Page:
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Part Three Hugh Lofting

VII The Doctor's Wager

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The Spaniard held out his hand.

"It is a bargain," he said--"I promise. But I must warn you that you are merely throwing your life away, for you will certainly be killed. However, that is no more than you deserve for saying that bullfighting is an unworthy sport. I will meet you here to-morrow morning if you should wish to arrange any particulars. Good day, Sir."

As the Spaniard turned and walked into the shop with the bed-maker, Polynesia, who had been listening as usual, flew up on to my shoulder and whispered in my ear,

"I, have a plan. Get hold of Bumpo and come some place where the Doctor can't hear us. I want to talk to you."

I nudged Bumpo's elbow and we crossed the street and pretended to look into a jeweler's window; while the Doctor sat down upon his bed to lace up his boots, the only part of his clothing he had taken off for the night.

"Listen," said Polynesia, "I've been breaking my head trying to think up some way we can get money to buy those stores with; and at last I've got it."

"The money?" said Bumpo.

"No, stupid. The idea--to make the money with. Listen: the Doctor is simply bound to win this game to-morrow, sure as you're alive. Now all we have to do is to make a side bet with these Spaniards-- they're great on gambling--and the trick's done."

"What's a side bet?" I asked.

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"Oh I know what that is," said Bumpo proudly. "We used to have lots of them at Oxford when boat-racing was on. I go to Don Enrique and say, 'I bet you a hundred pounds the Doctor wins.' Then if he does win, Don Enrique pays me a hundred pounds; and if he doesn't, I have to pay Don Enrique."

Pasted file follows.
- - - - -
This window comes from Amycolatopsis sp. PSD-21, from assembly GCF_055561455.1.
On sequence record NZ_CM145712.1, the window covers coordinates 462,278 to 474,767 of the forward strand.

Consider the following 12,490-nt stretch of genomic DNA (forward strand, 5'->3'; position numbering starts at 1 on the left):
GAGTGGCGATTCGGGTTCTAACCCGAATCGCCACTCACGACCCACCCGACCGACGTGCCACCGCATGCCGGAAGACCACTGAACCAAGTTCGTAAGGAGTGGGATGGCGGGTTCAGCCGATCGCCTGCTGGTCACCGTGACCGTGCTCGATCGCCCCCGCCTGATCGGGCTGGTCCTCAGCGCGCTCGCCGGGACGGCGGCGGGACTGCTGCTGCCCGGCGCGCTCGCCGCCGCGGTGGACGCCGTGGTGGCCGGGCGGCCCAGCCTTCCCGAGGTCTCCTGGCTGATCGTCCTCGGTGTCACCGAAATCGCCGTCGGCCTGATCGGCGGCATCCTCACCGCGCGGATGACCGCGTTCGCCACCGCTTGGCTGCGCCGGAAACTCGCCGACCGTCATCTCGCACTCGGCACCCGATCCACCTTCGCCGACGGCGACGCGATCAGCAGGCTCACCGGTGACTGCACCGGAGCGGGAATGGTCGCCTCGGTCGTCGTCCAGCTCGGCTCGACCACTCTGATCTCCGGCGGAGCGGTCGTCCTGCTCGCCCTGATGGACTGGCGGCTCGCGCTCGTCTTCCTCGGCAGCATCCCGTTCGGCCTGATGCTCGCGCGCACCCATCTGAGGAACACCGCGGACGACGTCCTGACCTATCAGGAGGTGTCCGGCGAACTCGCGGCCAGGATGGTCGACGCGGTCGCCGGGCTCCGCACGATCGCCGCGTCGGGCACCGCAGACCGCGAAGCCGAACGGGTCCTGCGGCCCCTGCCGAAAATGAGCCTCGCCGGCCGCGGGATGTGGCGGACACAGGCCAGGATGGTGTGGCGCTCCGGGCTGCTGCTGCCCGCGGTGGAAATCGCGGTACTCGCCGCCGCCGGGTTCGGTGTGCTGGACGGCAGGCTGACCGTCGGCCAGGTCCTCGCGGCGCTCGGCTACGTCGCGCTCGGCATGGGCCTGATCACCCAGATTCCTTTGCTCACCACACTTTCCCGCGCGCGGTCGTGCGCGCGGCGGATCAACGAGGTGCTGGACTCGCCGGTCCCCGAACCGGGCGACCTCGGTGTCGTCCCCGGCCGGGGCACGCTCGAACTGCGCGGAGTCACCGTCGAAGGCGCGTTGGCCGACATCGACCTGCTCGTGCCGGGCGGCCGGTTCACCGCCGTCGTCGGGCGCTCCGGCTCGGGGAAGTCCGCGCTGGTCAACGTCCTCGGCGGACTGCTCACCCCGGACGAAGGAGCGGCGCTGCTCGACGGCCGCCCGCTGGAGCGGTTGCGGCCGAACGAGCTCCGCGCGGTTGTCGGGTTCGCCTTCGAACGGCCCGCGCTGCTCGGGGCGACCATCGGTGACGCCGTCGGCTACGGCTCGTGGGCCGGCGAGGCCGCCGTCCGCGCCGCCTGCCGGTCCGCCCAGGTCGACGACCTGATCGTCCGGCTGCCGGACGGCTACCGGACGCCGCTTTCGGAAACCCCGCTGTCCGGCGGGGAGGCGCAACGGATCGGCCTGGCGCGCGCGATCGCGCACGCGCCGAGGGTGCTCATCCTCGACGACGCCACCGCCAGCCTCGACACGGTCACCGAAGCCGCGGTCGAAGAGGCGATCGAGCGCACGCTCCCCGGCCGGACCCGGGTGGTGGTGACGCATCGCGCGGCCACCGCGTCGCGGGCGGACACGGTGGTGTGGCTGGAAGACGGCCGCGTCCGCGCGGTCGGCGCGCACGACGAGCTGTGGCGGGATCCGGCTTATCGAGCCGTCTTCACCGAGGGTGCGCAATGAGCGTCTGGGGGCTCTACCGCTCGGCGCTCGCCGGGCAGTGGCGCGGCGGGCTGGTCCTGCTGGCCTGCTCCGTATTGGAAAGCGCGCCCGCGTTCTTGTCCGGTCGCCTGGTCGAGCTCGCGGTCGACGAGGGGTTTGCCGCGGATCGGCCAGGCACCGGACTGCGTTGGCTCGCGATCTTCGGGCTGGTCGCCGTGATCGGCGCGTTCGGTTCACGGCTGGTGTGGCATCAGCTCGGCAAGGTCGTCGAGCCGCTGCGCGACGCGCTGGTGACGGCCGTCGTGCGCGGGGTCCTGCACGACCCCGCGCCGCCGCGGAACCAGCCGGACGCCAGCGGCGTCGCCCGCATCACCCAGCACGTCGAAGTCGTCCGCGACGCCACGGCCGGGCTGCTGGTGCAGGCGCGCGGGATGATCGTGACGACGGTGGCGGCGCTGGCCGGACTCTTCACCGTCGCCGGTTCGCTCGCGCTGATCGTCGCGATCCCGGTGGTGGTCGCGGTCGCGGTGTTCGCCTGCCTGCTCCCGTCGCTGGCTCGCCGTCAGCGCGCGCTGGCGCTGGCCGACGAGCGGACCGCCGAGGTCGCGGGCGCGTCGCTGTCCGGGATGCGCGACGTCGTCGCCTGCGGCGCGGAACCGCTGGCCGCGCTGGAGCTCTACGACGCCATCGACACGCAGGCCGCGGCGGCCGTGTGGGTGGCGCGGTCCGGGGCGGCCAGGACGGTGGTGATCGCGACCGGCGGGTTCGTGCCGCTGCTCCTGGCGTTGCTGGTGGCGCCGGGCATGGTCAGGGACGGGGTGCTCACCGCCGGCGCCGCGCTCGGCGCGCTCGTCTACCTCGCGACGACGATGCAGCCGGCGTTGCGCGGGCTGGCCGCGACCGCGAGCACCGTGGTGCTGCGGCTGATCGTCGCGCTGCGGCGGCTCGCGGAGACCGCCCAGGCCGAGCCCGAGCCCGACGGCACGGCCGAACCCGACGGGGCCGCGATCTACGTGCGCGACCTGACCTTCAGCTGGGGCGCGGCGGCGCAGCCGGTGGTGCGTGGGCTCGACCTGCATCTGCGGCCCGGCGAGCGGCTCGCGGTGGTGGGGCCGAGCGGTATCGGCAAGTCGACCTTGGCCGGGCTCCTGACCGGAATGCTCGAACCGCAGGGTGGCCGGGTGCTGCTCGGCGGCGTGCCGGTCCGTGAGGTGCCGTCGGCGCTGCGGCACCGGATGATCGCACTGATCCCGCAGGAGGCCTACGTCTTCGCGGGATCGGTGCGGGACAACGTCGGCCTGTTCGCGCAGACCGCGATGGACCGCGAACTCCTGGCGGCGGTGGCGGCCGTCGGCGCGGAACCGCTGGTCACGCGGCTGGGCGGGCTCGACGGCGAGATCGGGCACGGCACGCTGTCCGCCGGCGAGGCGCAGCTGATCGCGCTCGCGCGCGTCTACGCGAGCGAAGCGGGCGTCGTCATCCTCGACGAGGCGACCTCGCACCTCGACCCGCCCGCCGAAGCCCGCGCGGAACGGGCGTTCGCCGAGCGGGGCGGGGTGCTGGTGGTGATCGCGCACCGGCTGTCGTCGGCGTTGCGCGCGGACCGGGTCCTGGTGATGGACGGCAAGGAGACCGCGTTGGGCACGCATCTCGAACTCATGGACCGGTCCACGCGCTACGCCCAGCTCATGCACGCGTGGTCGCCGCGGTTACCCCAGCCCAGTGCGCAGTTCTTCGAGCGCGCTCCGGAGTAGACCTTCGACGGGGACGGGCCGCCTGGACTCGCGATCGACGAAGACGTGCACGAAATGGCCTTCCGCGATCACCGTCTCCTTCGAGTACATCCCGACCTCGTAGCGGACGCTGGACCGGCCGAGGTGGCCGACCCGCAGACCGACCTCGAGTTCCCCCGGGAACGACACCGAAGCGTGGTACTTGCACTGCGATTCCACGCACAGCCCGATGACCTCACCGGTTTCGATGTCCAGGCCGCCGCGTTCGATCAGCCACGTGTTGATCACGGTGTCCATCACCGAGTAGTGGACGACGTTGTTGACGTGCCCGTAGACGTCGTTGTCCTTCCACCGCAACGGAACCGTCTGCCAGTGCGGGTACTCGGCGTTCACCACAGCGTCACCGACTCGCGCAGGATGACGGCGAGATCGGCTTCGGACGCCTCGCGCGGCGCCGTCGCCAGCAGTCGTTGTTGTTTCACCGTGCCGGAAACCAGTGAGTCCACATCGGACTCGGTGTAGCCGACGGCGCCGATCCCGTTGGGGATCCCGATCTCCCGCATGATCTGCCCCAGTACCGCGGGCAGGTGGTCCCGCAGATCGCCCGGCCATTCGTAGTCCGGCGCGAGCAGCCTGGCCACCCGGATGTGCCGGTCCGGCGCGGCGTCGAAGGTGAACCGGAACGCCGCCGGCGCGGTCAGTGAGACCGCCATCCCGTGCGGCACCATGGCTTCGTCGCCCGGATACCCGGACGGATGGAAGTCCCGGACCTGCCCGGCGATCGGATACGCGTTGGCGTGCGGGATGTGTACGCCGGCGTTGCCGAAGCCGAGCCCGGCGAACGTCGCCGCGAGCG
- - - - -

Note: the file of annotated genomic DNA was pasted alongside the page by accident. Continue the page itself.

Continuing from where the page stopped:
"That's the idea," said Polynesia. "Only don't say a hundred pounds: say two-thousand five-hundred pesetas. Now come and find old Don Ricky-ticky and try to look rich."

So we crossed the street again and slipped into the bed-maker's shop while the Doctor was still busy with his boots.

"Don Enrique," said Bumpo, "allow me to introduce myself. I am the Crown Prince of Jolliginki. Would you care to have a small bet with me on to-morrow's bullfight?"

Don Enrique bowed.

"Why certainly," he said, "I shall be delighted. But I must warn you that you are bound to lose. How much?"

"Oh a mere truffle," said Bumpo--"just for the fun of the thing, you know. What do you say to three-thousand pesetas?"

"I agree," said the Spaniard bowing once more. "I will meet you after the bullfight to-morrow."

"So that's all right," said Polynesia as we came out to join the Doctor. "I feel as though quite a load had been taken off my mind."

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The Voyages of Doctor Dolittle
Hugh Lofting

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